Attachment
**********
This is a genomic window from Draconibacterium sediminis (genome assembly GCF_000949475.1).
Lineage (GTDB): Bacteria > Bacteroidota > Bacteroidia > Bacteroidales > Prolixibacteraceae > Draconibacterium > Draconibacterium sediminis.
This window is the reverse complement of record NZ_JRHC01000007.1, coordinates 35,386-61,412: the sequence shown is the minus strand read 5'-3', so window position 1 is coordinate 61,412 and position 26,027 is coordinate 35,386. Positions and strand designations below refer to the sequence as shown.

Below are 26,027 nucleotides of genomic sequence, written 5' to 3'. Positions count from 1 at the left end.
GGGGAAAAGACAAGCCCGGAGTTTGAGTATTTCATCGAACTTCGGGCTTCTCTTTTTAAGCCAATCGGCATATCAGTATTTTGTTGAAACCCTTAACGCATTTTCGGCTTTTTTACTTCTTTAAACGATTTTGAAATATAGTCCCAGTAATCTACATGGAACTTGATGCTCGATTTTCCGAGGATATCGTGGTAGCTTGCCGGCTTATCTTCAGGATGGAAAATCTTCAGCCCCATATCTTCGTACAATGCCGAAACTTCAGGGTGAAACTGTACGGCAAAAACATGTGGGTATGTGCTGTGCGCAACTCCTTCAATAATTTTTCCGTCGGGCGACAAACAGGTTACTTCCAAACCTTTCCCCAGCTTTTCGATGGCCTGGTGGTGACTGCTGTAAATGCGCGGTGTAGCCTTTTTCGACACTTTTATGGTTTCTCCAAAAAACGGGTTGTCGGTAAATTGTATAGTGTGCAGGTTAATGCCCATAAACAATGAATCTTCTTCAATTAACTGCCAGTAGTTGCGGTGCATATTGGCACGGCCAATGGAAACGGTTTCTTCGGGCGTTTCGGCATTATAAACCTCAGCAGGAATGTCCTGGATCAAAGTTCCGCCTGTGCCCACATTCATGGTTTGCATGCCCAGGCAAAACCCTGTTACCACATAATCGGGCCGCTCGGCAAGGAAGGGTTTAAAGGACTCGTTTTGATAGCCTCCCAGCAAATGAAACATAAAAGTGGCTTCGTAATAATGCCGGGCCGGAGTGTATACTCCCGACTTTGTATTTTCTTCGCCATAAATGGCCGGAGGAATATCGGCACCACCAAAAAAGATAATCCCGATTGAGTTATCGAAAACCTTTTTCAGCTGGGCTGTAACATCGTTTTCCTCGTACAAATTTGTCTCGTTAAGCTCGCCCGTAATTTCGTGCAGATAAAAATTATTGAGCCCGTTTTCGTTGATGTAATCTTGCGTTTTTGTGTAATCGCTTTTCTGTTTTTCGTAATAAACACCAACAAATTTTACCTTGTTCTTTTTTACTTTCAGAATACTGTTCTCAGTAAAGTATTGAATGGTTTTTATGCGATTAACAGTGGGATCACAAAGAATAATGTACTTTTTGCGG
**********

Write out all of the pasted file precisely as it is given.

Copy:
This is a genomic window from Draconibacterium sediminis (genome assembly GCF_000949475.1).
Lineage (GTDB): Bacteria > Bacteroidota > Bacteroidia > Bacteroidales > Prolixibacteraceae > Draconibacterium > Draconibacterium sediminis.
This window is the reverse complement of record NZ_JRHC01000007.1, coordinates 35,386-61,412: the sequence shown is the minus strand read 5'-3', so window position 1 is coordinate 61,412 and position 26,027 is coordinate 35,386. Positions and strand designations below refer to the sequence as shown.

Below are 26,027 nucleotides of genomic sequence, written 5' to 3'. Positions count from 1 at the left end.
GGGGAAAAGACAAGCCCGGAGTTTGAGTATTTCATCGAACTTCGGGCTTCTCTTTTTAAGCCAATCGGCATATCAGTATTTTGTTGAAACCCTTAACGCATTTTCGGCTTTTTTACTTCTTTAAACGATTTTGAAATATAGTCCCAGTAATCTACATGGAACTTGATGCTCGATTTTCCGAGGATATCGTGGTAGCTTGCCGGCTTATCTTCAGGATGGAAAATCTTCAGCCCCATATCTTCGTACAATGCCGAAACTTCAGGGTGAAACTGTACGGCAAAAACATGTGGGTATGTGCTGTGCGCAACTCCTTCAATAATTTTTCCGTCGGGCGACAAACAGGTTACTTCCAAACCTTTCCCCAGCTTTTCGATGGCCTGGTGGTGACTGCTGTAAATGCGCGGTGTAGCCTTTTTCGACACTTTTATGGTTTCTCCAAAAAACGGGTTGTCGGTAAATTGTATAGTGTGCAGGTTAATGCCCATAAACAATGAATCTTCTTCAATTAACTGCCAGTAGTTGCGGTGCATATTGGCACGGCCAATGGAAACGGTTTCTTCGGGCGTTTCGGCATTATAAACCTCAGCAGGAATGTCCTGGATCAAAGTTCCGCCTGTGCCCACATTCATGGTTTGCATGCCCAGGCAAAACCCTGTTACCACATAATCGGGCCGCTCGGCAAGGAAGGGTTTAAAGGACTCGTTTTGATAGCCTCCCAGCAAATGAAACATAAAAGTGGCTTCGTAATAATGCCGGGCCGGAGTGTATACTCCCGACTTTGTATTTTCTTCGCCATAAATGGCCGGAGGAATATCGGCACCACCAAAAAAGATAATCCCGATTGAGTTATCGAAAACCTTTTTCAGCTGGGCTGTAACATCGTTTTCCTCGTACAAATTTGTCTCGTTAAGCTCGCCCGTAATTTCGTGCAGATAAAAATTATTGAGCCCGTTTTCGTTGATGTAATCTTGCGTTTTTGTGTAATCGCTTTTCTGTTTTTCGTAATAAACACCAACAAATTTTACCTTGTTCTTTTTTACTTTCAGAATACTGTTCTCAGTAAAGTATTGAATGGTTTTTATGCGATTAACAGTGGGATCACAAAGAATAATGTACTTTTTGCGG